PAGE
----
Let’s go back to a simpler time, when new computers were finally guaranteed enough memory to store entire dates, people partied like it was last year, and Bush vs. Gore meant something other than deciding what to watch on Cinemax Saturday night. Let’s remember the 2000 Atlanta Braves.
Atlanta made a major trade over the offseason, sending Bret Boone, Ryan Klesko, and Jason Shiell to the Padres for Quilvio Veras, Reggie Sanders, and Wally Joyner. The newcomers helped the Braves to a 95 – 67 record. Although this was an 8 game drop from the
’99 1999 team, it was enough to finish 1 game ahead of the Mets and take their 9th consecutive NL East title. A 15 game win streak beginning on April 16th helped the Braves to open a 6.5 game lead by July 26th. A 16- 11 September helped them to hang on after a 14 – 15 August.
The Braves were led offensively by 28 year old Chipper Jones, who hit .311, with 36 homers and 111 RBI’s, and by 23 year old Andruw Jones, who hit .303, with 36 homers and 104 RBI’s. 39 year old Andres Galarraga contributed 28 homers, to go with a .301 batting average and 100 RBI’s, and 29 year old catcher Javy Lopez added .287/24/89. Andruw was one of 4 Braves to steal at least 21 bases, led by 22 year old shortstop Rafael Furcal with 40. Veras added 25 and hit .309, and Sanders matched Andruw’s 21. Andruw was awarded 8.2 WAR to lead the team, and Furcal was named NL Rookie of the Year, batting .295 and scoring 87 runs.
The pitching staff suffered from the absence of John Smoltz, out for the season with Tommy John surgery. A couple of guys named Greg Maddux and Tom Glavine were still around to provide some assistance, though. The 34 year old Glavine turned in a pretty typical Glavine season, going 21 – 9 with a 3.40 ERA and a 1.19 WHIP. His 21 wins led the NL. Maddux’s run of otherworldly seasons was basically over by then; in 2000 he was merely great, finishing 19 – 9, with a 3.00 ERA and 1.07 WHIP. The rest of the rotation was right around .500 and unimpressive; Kevin Millwood, John Burkett, Terry Mulholland, and Andy Ashby got the rest of the starts, Ashby coming over from the Phillies in July for Bruce Chen and Jimmy Osting.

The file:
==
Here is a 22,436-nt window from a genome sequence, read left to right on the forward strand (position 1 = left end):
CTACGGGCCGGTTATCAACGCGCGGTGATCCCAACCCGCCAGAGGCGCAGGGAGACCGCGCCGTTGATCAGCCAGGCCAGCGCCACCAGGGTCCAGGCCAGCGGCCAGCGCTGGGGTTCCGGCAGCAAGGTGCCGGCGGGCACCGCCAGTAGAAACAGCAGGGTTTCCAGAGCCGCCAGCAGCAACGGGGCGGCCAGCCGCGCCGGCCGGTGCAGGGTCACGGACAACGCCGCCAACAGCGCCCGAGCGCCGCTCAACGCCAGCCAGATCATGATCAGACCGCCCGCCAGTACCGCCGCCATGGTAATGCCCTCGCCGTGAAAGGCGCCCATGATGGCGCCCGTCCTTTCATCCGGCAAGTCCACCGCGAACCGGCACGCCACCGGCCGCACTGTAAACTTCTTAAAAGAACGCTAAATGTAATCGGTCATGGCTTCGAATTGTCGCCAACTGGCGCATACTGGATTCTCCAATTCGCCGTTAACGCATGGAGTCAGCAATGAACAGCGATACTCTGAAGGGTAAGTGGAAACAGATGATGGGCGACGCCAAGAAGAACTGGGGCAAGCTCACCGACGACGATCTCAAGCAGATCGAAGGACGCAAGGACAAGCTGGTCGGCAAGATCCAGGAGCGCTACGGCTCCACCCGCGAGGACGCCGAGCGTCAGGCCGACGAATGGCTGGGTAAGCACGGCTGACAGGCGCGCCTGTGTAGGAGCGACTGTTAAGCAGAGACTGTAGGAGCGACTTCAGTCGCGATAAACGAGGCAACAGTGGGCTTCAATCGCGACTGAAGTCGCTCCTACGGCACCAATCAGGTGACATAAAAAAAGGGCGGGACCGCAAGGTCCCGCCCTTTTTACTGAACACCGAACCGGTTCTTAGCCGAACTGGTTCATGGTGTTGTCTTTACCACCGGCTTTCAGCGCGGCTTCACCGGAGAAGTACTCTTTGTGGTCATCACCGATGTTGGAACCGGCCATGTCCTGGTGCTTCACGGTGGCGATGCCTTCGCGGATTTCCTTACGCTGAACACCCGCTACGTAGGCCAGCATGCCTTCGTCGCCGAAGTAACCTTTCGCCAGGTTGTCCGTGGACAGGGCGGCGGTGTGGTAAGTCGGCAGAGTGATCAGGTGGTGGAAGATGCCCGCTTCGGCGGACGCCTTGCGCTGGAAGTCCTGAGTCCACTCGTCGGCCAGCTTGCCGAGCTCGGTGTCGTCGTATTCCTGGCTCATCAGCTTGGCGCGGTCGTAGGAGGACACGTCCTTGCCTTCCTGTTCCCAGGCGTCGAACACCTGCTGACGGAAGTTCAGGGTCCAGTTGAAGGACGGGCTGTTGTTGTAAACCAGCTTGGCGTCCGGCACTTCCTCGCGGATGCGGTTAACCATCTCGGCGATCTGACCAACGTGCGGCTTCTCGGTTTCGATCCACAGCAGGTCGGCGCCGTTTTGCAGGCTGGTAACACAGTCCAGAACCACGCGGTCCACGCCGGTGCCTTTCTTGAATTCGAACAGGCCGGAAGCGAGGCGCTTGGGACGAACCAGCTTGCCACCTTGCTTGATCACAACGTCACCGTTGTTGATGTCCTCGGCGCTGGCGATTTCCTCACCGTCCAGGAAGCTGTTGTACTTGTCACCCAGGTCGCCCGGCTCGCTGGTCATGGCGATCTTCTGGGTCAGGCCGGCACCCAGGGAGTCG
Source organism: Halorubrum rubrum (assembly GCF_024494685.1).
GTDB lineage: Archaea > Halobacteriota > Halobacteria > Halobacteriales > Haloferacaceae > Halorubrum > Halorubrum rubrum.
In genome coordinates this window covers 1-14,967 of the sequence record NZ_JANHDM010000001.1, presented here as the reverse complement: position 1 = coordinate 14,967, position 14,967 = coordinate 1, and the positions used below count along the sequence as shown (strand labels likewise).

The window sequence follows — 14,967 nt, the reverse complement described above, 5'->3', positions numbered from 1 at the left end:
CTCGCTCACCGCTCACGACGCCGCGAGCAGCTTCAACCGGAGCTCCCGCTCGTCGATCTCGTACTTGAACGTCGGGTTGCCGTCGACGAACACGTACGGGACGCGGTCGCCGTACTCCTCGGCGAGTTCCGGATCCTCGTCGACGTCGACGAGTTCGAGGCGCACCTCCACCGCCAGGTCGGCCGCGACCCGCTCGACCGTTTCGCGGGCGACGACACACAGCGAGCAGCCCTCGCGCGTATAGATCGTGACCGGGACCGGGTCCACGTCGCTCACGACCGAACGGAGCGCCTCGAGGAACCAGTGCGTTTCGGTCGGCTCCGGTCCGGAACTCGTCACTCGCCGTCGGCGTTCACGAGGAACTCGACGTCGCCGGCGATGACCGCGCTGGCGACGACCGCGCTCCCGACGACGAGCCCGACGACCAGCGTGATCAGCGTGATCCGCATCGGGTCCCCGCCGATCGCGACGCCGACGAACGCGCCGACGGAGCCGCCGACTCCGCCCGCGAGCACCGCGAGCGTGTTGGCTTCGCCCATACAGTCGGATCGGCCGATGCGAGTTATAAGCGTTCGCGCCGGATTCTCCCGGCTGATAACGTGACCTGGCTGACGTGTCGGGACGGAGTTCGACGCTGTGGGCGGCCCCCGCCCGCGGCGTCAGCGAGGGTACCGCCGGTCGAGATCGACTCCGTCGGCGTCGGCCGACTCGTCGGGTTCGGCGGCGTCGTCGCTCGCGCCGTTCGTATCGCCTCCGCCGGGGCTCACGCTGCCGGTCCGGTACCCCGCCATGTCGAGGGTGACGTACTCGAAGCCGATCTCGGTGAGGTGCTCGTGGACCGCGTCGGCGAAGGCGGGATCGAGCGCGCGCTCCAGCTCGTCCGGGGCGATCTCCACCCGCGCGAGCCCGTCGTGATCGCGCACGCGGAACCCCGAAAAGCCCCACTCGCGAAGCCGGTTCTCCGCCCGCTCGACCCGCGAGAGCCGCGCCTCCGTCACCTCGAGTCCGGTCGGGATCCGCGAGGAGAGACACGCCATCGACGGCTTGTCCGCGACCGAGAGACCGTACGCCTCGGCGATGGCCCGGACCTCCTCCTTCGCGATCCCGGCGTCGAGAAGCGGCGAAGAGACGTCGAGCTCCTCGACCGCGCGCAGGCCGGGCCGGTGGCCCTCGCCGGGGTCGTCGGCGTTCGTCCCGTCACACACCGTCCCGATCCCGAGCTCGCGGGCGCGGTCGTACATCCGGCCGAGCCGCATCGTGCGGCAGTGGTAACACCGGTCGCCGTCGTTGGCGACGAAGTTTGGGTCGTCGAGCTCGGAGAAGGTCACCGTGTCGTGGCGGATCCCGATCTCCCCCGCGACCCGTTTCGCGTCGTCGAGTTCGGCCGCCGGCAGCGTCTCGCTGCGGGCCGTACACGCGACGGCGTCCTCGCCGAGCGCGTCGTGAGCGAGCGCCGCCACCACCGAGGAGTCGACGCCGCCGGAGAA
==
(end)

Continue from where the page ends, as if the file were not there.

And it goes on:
John Rocker led the team in saves with 24, despite an incredible 48 walks in 53 innings. 77 strikeouts and 42 hits allowed helped him keep his ERA down to 2.89. Rocker’s wildness opened the door for Mike Remlinger and Kerry Ligtenberg to pick up 12 saves apiece.
July draft picks included 1st rounders Adam Wainwright and Kelly Johnson, and in the 29th round, Adam LaRoche.
The Braves were swept by the Cardinals 3 – 0 in the NLDS. Maddux started game 1, and the Cardinals got 6 in the first on the way to a 7 – 5 win. Rick Ankiel helped the Braves get back in the game with 6 walks and 5 wild pitches in the first 2 2/3 innings, contributing to 4 Atlanta runs.
Glavine started game 2, and lasted only 2 1/3 innings, allowing 7 runs on the way to a 10 – 4 loss. Darryl Kile allowed 2 runs in 7 innings for the Cardinals.
The Braves dropped the final game 7 – 1; Kevin Millwood could not get out of the 4th, allowing 4 runs. Jim Edmonds hit his 2nd homer of the series to support a Cardinals bullpen game. Garrett Stephenson allowed 3 hits and a run in 3 2/3 innings, and 4 relievers held the Braves hitless over the the final 5 1/3.
The Mets went on to defeat the Cardinals in the NLCS as a wild card, before falling to the Yankees in the World Series, 4 games to 1. San Francisco’s Jeff Kent won the NL MVP award, and Arizona’s Randy Johnson was named the Cy Young winner. Andruw and Maddux were awarded Gold Gloves, and Chipper was a Silver Slugger.
Thanks for the memories,
’00 2000 Atlanta Braves.
The Mets. Jeez. They fired him. 37 days.
Thanks so much, Rusty. What a wonderful flashback. I remember that season well. Living in London at that time, itv featured one weekly live game on Wednesday nights. And most of the time, they showed the Braves since the guy running the program was a Braves fan. I remember one of those Wednesday night games towards the end of the season, I think, an Andy Ashby 1-0 complete game shutout against the Mets (I gotta check if my memory is fooling me).
Actually, not much later, I think, I started to read Braves Journal…
This is one of my favorite all-time Braves seasons, I just totally forgot about the St. Louis postseason series for some reason.
That’s longer than Beltran was manager. FWIW, Egon Krenz was leader of the GDR for 49 days.
Thanks Rusty. I think the 2000 season was when I found Braves Journal too.